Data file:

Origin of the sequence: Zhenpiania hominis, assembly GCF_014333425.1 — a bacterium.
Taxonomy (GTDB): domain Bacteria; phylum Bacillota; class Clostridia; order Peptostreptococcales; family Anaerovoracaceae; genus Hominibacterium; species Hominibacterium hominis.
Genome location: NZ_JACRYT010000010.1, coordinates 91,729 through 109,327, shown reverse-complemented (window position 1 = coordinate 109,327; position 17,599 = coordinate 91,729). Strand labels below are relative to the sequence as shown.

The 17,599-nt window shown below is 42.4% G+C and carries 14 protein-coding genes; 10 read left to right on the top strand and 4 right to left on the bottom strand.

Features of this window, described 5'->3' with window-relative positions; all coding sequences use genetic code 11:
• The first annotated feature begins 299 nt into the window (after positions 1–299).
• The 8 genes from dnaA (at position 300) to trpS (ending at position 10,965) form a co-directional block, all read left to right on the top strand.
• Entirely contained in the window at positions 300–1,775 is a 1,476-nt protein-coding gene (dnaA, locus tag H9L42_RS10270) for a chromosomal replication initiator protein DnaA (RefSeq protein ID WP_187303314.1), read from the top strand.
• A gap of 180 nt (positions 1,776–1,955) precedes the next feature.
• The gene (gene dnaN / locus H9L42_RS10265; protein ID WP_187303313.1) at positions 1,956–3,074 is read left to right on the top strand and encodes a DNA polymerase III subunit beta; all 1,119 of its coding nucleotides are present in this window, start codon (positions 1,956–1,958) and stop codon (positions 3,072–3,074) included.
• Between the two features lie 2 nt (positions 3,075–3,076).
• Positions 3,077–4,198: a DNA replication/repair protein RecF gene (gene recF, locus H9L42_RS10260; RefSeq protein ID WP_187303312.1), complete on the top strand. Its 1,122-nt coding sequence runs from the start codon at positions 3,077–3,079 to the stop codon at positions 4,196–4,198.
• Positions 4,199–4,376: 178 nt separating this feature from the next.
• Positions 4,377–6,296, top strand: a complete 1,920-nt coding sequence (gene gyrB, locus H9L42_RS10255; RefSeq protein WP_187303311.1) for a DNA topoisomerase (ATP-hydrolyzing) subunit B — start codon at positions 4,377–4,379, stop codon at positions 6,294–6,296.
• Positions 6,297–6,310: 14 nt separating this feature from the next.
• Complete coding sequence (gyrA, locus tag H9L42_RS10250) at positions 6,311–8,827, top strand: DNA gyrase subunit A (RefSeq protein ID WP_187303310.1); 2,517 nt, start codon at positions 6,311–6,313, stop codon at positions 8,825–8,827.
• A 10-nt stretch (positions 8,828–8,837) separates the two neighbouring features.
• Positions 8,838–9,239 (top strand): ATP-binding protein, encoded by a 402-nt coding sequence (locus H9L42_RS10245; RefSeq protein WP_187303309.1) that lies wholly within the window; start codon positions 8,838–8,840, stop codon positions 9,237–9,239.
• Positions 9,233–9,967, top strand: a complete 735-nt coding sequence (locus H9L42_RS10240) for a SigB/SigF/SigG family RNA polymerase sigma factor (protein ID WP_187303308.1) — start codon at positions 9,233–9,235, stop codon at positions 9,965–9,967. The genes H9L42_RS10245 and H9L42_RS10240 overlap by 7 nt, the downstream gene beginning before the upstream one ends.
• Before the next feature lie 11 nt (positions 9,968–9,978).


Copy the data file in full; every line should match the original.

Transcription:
Origin of the sequence: Zhenpiania hominis, assembly GCF_014333425.1 — a bacterium.
Taxonomy (GTDB): domain Bacteria; phylum Bacillota; class Clostridia; order Peptostreptococcales; family Anaerovoracaceae; genus Hominibacterium; species Hominibacterium hominis.
Genome location: NZ_JACRYT010000010.1, coordinates 91,729 through 109,327, shown reverse-complemented (window position 1 = coordinate 109,327; position 17,599 = coordinate 91,729). Strand labels below are relative to the sequence as shown.

The 17,599-nt window shown below is 42.4% G+C and carries 14 protein-coding genes; 10 read left to right on the top strand and 4 right to left on the bottom strand.

Features of this window, described 5'->3' with window-relative positions; all coding sequences use genetic code 11:
• The first annotated feature begins 299 nt into the window (after positions 1–299).
• The 8 genes from dnaA (at position 300) to trpS (ending at position 10,965) form a co-directional block, all read left to right on the top strand.
• Entirely contained in the window at positions 300–1,775 is a 1,476-nt protein-coding gene (dnaA, locus tag H9L42_RS10270) for a chromosomal replication initiator protein DnaA (RefSeq protein ID WP_187303314.1), read from the top strand.
• A gap of 180 nt (positions 1,776–1,955) precedes the next feature.
• The gene (gene dnaN / locus H9L42_RS10265; protein ID WP_187303313.1) at positions 1,956–3,074 is read left to right on the top strand and encodes a DNA polymerase III subunit beta; all 1,119 of its coding nucleotides are present in this window, start codon (positions 1,956–1,958) and stop codon (positions 3,072–3,074) included.
• Between the two features lie 2 nt (positions 3,075–3,076).
• Positions 3,077–4,198: a DNA replication/repair protein RecF gene (gene recF, locus H9L42_RS10260; RefSeq protein ID WP_187303312.1), complete on the top strand. Its 1,122-nt coding sequence runs from the start codon at positions 3,077–3,079 to the stop codon at positions 4,196–4,198.
• Positions 4,199–4,376: 178 nt separating this feature from the next.
• Positions 4,377–6,296, top strand: a complete 1,920-nt coding sequence (gene gyrB, locus H9L42_RS10255; RefSeq protein WP_187303311.1) for a DNA topoisomerase (ATP-hydrolyzing) subunit B — start codon at positions 4,377–4,379, stop codon at positions 6,294–6,296.
• Positions 6,297–6,310: 14 nt separating this feature from the next.
• Complete coding sequence (gyrA, locus tag H9L42_RS10250) at positions 6,311–8,827, top strand: DNA gyrase subunit A (RefSeq protein ID WP_187303310.1); 2,517 nt, start codon at positions 6,311–6,313, stop codon at positions 8,825–8,827.
• A 10-nt stretch (positions 8,828–8,837) separates the two neighbouring features.
• Positions 8,838–9,239 (top strand): ATP-binding protein, encoded by a 402-nt coding sequence (locus H9L42_RS10245; RefSeq protein WP_187303309.1) that lies wholly within the window; start codon positions 8,838–8,840, stop codon positions 9,237–9,239.
• Positions 9,233–9,967, top strand: a complete 735-nt coding sequence (locus H9L42_RS10240) for a SigB/SigF/SigG family RNA polymerase sigma factor (protein ID WP_187303308.1) — start codon at positions 9,233–9,235, stop codon at positions 9,965–9,967. The genes H9L42_RS10245 and H9L42_RS10240 overlap by 7 nt, the downstream gene beginning before the upstream one ends.
• Before the next feature lie 11 nt (positions 9,968–9,978).